Saturday, March 13, 2010

There was once a bumper sticker current in Alberta that read (more or less) 'Oh Lord Grant Us another Boom And We Promise Not To Bugger It Away Again'. Well...this sticker was current before the most recent boom, and, of course, it was buggered away once again. In a last ditch effort the Alberta government tried to apply higher royalty rates on the oil industry just as the financial crisis was breaking. To say the least this didn't lead to increased government revenue, though how much was because of royalty rates and how much was because of the economic downturn may be a matter of eternal dispute. The hike in rates didn't work, and now Alberta has gone from flush to bust, and they have to live with the deficits that other provinces in Canada have had to endure for decades. In an attempt to recover financial probity the Conservative government of Alberta resorts to the usual mechanism of all conservative governments ie "make the working class pay". One recent victim of this strategy is the nurses of Alberta. Here's a story from the Edmonton Sun about what the Alberta government wants and what the nurses of Alberta think of it.
Nurses reeling from proposed rollbacks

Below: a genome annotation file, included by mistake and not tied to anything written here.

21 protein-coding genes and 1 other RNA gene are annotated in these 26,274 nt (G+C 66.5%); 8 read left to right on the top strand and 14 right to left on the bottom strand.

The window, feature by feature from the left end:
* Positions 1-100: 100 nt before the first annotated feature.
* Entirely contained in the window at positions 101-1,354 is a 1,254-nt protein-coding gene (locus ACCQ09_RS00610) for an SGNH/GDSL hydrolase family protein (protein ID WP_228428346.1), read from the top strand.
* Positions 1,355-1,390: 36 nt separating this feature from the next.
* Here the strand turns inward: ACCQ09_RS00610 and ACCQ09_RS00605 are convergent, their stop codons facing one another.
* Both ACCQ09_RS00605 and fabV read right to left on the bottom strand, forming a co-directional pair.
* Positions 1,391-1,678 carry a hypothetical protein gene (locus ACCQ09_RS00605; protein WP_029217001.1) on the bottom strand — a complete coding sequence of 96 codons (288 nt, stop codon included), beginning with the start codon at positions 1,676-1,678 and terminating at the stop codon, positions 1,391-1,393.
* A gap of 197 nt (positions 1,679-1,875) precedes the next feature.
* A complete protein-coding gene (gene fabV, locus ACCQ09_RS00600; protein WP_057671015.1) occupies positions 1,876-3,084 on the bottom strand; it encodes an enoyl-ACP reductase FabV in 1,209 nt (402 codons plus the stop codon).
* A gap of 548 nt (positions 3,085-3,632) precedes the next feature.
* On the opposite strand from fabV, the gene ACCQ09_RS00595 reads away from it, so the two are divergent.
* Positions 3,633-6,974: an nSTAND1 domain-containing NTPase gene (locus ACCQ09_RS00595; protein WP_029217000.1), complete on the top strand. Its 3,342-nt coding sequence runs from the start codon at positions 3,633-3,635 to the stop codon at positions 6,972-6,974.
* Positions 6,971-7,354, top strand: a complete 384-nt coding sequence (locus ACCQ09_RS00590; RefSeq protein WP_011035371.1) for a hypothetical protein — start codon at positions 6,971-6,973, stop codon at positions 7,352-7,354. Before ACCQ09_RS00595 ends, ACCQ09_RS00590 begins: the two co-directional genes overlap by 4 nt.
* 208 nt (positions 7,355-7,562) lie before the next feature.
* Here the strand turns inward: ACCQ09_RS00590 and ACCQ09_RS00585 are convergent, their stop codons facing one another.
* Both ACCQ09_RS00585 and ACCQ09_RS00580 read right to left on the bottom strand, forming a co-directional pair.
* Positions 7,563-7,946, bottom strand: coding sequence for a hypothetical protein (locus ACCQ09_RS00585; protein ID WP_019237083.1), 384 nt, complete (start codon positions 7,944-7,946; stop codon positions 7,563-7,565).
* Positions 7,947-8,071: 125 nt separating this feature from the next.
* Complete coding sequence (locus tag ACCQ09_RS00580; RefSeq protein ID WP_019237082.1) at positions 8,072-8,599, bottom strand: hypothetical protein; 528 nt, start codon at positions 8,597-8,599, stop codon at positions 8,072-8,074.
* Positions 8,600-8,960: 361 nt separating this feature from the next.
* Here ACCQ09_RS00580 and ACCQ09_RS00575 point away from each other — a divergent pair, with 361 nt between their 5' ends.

Alberta nurses say morale has flat-lined after a tough opening salvo in contract negotiations with the province’s health board.

United Nurses Association president Heather Smith said while union negotiators had anticipated some rollbacks as talks began Monday, there was no way to anticipate the magnitude of proposed cuts that she said marks the most significant contract surgery she has seen in 25 years.

“This is an out of the blue punch in the gut,” she said Tuesday. “For whatever reason, Alberta Health Services wanted to be provocative and some would say insulting.”

The union, which represents 24,000 registered nurses, will see its contract expire at the end of March.

Smith said AHS has proposed rollbacks in all but 10 of 44 negotiating areas including: reducing time off between shifts from 15.5 to 10 hours, elimination of the requirement to have a nurse in charge of every unit, allowing casual workers to be terminated without cause, as well as trimming RRSPS, vision care, and long-term service retention payments.

Smith said it’s too early to consider the possibility of strike action with a second round of talks scheduled to begin March 17, but she noted miffed nurses will be mulling their options.

“If Alberta Health Services isn’t prepared to negotiate an agreement, the membership will have to decide what it’s prepared to do,” she said.

Ken Hughes, chairman of the Alberta Health Services board, refused to comment on the negotiations but told an Edmonton Chamber of Commerce luncheon that AHS will follow a number of “guiding principles” in talks. ( The dog speaks to its master- Molly )

The UNA has asked for a two-year deal with a 4% raise in each year while AHS’s four-year proposal calls for two years of no pay increases followed by two more cost of living raises.

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